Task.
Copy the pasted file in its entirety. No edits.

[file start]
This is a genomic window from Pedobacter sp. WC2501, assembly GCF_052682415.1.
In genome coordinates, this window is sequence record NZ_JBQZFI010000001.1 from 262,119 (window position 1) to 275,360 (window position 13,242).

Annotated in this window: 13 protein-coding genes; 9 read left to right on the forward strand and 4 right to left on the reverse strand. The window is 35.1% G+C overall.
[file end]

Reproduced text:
This is a genomic window from Pedobacter sp. WC2501, assembly GCF_052682415.1.
In genome coordinates, this window is sequence record NZ_JBQZFI010000001.1 from 262,119 (window position 1) to 275,360 (window position 13,242).

Annotated in this window: 13 protein-coding genes; 9 read left to right on the forward strand and 4 right to left on the reverse strand. The window is 35.1% G+C overall.